Small and medium-sized enterprises (SMEs) have been a significant driver of employment growth in recent year. But the new OECD SME and Entrepreneurship Outlook highlights that most SME job creation has been in sectors with below average productivity levels.
While SMEs are more engaged in new organisational or marketing practices than large firms, and sometimes more innovative in developing new products and processes, many continue to struggle disproportionately to navigate the increasing complexity in technologies and markets.
“We need a fundamental rethinking of SME and entrepreneurship policies to improve business conditions and access to resources,” said OECD Secretary-General Angel Gurría, launching the report at the annual OECD Forum. “We need a renewed policy and measurement agenda to understand how countries, regions and cities can capitalise on their many diverse small businesses as drivers for inclusive and sustainable growth.”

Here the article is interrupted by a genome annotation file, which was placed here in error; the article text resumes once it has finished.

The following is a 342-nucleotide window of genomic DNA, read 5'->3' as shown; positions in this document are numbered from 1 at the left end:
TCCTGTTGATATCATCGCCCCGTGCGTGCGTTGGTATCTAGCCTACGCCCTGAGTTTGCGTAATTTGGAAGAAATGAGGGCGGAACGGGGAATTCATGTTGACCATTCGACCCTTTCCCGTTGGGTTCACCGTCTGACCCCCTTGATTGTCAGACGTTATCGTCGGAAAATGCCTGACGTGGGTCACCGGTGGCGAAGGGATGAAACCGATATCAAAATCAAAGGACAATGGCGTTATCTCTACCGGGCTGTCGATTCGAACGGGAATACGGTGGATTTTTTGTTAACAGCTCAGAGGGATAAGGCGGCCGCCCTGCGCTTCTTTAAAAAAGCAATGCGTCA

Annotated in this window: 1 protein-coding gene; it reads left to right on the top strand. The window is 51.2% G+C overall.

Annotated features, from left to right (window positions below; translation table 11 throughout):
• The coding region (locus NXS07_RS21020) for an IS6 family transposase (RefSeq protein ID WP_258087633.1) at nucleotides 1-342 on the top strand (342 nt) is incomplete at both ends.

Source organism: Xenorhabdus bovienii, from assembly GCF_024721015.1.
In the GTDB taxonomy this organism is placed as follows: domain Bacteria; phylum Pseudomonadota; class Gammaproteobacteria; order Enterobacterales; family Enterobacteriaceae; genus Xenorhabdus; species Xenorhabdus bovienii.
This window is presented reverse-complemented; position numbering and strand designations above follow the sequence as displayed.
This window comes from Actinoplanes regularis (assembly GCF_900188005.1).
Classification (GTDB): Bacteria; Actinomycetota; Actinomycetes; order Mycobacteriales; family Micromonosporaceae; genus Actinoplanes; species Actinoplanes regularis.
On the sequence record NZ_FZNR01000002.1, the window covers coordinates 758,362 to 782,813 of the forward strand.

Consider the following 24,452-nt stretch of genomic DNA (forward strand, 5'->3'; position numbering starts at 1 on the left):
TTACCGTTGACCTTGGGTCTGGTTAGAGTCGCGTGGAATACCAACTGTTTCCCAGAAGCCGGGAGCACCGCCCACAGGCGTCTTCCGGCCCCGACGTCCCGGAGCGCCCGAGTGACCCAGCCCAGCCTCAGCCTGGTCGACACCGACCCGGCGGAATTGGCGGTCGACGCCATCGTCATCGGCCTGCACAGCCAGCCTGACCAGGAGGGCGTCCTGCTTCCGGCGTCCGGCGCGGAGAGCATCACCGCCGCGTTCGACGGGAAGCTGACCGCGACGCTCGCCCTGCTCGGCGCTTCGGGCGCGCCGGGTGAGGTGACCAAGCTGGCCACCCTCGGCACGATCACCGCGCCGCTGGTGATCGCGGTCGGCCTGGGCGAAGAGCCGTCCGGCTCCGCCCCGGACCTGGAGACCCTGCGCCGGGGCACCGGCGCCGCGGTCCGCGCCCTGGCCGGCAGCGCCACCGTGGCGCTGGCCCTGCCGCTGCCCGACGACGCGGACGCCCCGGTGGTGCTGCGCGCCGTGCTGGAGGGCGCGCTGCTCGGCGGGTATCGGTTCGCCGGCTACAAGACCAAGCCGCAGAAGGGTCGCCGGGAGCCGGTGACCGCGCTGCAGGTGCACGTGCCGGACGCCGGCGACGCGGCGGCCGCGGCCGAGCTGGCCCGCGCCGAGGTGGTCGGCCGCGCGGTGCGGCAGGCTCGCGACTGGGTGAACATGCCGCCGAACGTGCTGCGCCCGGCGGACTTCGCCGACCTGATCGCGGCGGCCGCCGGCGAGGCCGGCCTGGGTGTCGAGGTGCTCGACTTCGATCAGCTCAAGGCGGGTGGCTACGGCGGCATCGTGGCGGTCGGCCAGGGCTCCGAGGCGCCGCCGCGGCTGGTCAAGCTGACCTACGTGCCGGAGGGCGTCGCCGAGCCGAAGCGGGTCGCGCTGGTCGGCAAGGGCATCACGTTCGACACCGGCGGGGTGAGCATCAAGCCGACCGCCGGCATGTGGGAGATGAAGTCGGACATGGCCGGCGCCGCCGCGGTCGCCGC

Bringing together unique data and evidence on SME performance and policies, the OECD SME and Entrepreneurship Outlook offers policymakers new benchmarking tools and insights on good practices to help frame national SME and entrepreneurship policies. The report also explores the implications of digitalisation and globalisation for market conditions and SME access to strategic resources such as finance, skills, technology, data and other innovation assets.
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